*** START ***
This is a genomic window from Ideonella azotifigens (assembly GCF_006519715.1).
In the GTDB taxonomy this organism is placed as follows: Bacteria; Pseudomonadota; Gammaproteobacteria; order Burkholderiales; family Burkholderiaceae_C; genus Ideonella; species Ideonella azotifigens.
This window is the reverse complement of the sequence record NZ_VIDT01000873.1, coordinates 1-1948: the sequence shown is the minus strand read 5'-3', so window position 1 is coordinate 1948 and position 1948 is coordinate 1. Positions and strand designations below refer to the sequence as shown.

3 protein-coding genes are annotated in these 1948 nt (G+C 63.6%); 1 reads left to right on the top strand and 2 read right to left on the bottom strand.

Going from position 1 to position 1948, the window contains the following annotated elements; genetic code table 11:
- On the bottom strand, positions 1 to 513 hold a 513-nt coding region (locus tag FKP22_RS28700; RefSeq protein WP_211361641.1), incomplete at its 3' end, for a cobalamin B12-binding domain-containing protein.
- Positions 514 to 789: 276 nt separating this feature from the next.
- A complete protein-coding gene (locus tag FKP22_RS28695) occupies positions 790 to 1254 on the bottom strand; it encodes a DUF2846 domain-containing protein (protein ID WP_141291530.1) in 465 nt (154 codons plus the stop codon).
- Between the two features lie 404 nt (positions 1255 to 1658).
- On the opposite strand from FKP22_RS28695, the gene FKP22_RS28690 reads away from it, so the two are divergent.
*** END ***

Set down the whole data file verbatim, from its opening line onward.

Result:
This is a genomic window from Ideonella azotifigens (assembly GCF_006519715.1).
In the GTDB taxonomy this organism is placed as follows: Bacteria; Pseudomonadota; Gammaproteobacteria; order Burkholderiales; family Burkholderiaceae_C; genus Ideonella; species Ideonella azotifigens.
This window is the reverse complement of the sequence record NZ_VIDT01000873.1, coordinates 1-1948: the sequence shown is the minus strand read 5'-3', so window position 1 is coordinate 1948 and position 1948 is coordinate 1. Positions and strand designations below refer to the sequence as shown.

3 protein-coding genes are annotated in these 1948 nt (G+C 63.6%); 1 reads left to right on the top strand and 2 read right to left on the bottom strand.

Going from position 1 to position 1948, the window contains the following annotated elements; genetic code table 11:
- On the bottom strand, positions 1 to 513 hold a 513-nt coding region (locus tag FKP22_RS28700; RefSeq protein WP_211361641.1), incomplete at its 3' end, for a cobalamin B12-binding domain-containing protein.
- Positions 514 to 789: 276 nt separating this feature from the next.
- A complete protein-coding gene (locus tag FKP22_RS28695) occupies positions 790 to 1254 on the bottom strand; it encodes a DUF2846 domain-containing protein (protein ID WP_141291530.1) in 465 nt (154 codons plus the stop codon).
- Between the two features lie 404 nt (positions 1255 to 1658).
- On the opposite strand from FKP22_RS28695, the gene FKP22_RS28690 reads away from it, so the two are divergent.